Mr Taylor said last night that Labor was asking families “struggling with their energy bill to shell out an extra $10,000 to $22,000 to pay for their pink batteries scheme”. “It does nothing more than saddle families with hundreds of dollars of monthly debt while locking them into today’s battery technology for the life of their loan term,” the minister said.

He said that if Labor was going to reduce emissions by 45 per cent, it would need an “explicit or hidden carbon price”, which could include vehicle-emissions limits as well as limits on stocking rates for farmers. “There are many ways to do it. You can call it what you like, but it’s a carbon tax,” he said.

Mr Taylor argued that, if the $10bn capital injection for the CEFC led to more intermittent power pushing out reliable generation from the energy mix, “then we can say goodbye to much of our manufacturing industry”.

“Aluminium will go early. And there’s no doubt this poses a threat to cement manufacturing, to fertiliser, to steel. But it also poses a threat to less-obvious industries like agriculture that relies on refrigeration,” Mr Taylor said.

Labor’s environment spokesman Mark Butler said the party would release more policy information in coming weeks, and was consulting companies such as Woodside about “a sort of emissions trading scheme”. Labor’s energy infrastructure fund would funnel investment into the upgrading of interconnectors as well as the building of new ones, such as a second connection across Bass Strait.

The Labor shake-up would also transition workers out of ageing coal plants, provide grants of up to $20,000 for manufacturers who wanted to improve energy efficiency, and establish a system of new “community power networks” across the country.

Mr Shorten said his plan was “about outlining our vision for the future”. “It is 50 per cent renewable energy by 2030; it is cutting pollution by 45 per cent by 2030; cutting power bills by hundred­s of dollars a year; and creating tens of thousands of new renewable-energy jobs,” he said.

Business Council of Australia chief executive Jennifer Westacott said the NEG was a “credible, workable, market-based solution” to address the issues of affordability, reliability and carbon pollution.
The Australian

Critically endangered: Tomago workers face Labor’s giant RET threat.

 

Angus Taylor can add agricultural and horticultural businesses that rely upon irrigation to his list of businesses under threat from rocketing power prices.

In South Australia’s Riverland, irrigators have uncoupled from the grid to run their own diesel generators and diesel-powered pumps. Fruit and juice packers, including wineries, have backup diesel generators to keep their refrigerators running 24 x 7, to avoid stock losses whenever they’re hit with another bout of South Australia’s notorious load shedding.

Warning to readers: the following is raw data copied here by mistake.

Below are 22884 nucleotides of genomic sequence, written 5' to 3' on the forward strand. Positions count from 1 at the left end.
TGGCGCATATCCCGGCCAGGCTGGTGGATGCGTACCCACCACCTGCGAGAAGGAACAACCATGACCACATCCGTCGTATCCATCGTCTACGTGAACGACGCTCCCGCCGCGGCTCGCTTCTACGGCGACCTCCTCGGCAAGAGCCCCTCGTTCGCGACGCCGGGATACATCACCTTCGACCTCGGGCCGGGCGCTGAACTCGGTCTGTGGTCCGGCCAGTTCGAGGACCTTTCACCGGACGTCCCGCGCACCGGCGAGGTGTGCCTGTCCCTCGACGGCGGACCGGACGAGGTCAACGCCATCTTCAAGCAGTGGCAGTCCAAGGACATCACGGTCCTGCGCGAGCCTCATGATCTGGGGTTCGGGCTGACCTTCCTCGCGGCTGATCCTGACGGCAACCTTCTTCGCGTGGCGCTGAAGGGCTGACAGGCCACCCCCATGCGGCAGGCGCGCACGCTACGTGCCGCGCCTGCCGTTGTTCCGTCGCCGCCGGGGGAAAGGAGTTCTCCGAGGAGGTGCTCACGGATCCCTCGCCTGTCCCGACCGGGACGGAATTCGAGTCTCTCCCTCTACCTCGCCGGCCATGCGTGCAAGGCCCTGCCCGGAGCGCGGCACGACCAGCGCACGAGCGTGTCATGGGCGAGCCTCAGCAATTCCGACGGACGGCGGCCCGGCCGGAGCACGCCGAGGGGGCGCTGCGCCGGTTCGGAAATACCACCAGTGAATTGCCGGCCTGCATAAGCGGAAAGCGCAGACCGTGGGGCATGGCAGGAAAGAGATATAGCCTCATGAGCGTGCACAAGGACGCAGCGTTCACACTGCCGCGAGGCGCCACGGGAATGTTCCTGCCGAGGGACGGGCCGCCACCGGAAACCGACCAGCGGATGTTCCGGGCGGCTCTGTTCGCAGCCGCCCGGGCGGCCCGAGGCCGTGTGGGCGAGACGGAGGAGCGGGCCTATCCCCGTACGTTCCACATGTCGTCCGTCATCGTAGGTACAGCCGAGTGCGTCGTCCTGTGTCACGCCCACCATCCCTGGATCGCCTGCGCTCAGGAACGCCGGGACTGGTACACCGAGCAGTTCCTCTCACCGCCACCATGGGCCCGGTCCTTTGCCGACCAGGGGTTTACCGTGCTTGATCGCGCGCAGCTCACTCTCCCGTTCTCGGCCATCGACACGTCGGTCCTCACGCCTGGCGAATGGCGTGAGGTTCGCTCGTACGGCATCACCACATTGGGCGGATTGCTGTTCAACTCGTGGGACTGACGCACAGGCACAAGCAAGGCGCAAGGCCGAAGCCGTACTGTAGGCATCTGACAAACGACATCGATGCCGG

As STT followers are aware, South Australia – Australia’s wind and solar capital – suffers the world’s highest retail power prices. Hardly a recipe for investment in anything, let alone energy intensive agriculture, horticulture or aquaculture, mineral processing or manufacturing.

Manufacturing Australia chief executive Ben Eade and Jennifer Westacott are seriously mistaken if they really think that the NEG will be resuscitated. Like all mandated subsidy scams for wind and solar, it needs wholesale bipartisan support, which it will never have.

The NEG was killed by the same rebel Liberal and National MPs who made Malcolm Turnbull walk the plank, when he tried to crank up the emissions component of that ill-fated policy.

The inclusion of an enormous emissions target within the NEG (as well as what would have been a 42% RET) means that the notionally conservative side of politics will never support it. Which brings us to Mark Butler – a man who would have been right at home with Leon Trotsky, as he helped Lenin whip the proletariat into a frenzy in October 1917.

By headlining the fact that Labor is (once again) determined to introduce a great big ‘carbon’ tax, Butler has provided the greatest political gift that the Liberal/National Coalition could have hoped for. It was Labor’s Julia Gillard and her great big carbon tax that handed Tony Abbott the keys to the Lodge and a whopping majority in the House, back in 2013. For all the talk about Australian voters spreading themselves senseless about CO2 gas, they voted in droves against a policy that would have cost them very dearly, indeed. Something about notional virtue not being worth the ticket price, we think.

Energy Minister, Angus Taylor and his PM, Scott Morrison need only start smashing Bill Shorten over his great big ‘carbon’ tax to give the Liberal/National coalition a fighting chance at the next election (to be held in either March or May next year).

As an aside, we take it that when Jennifer Westacott refers to ‘carbon’ she means carbon dioxide gas, which only the climate cult and hopeful profiteers count as “pollution”. CO2 is, of course, a thoroughly beneficial, naturally occurring trace gas, essential for all life on earth; 97% of the CO2 that roams the atmosphere is the product of entirely natural sources. [Note to Ed: if it spews out of a swamp or volcano or me or my faithful hound, is that pollution, too?].

Westacott heads the Business Council of Australia. Among its members, there are dozens of major operators in the financial sector, salivating at the opportunity of making a fortune from trading carbon credits and/or clipping the ticket, along the way.

There’s something deeply unsettling when a business lobby and trade unions all start supporting a policy which spells the inevitable destruction of hundreds of thousands of jobs, and an end to Australia’s dream run of growth and prosperity.

Trade union support is pretty easy to explain: their leaders and Labor mates head up enormous slush funds (referred to as industry superannuation funds). Industry super funds have invested heavily in the renewables rort, not least through IFM Investors (run by Labor heavyweights, Greg Combet and Garry Weaven) and Pacific Hydro.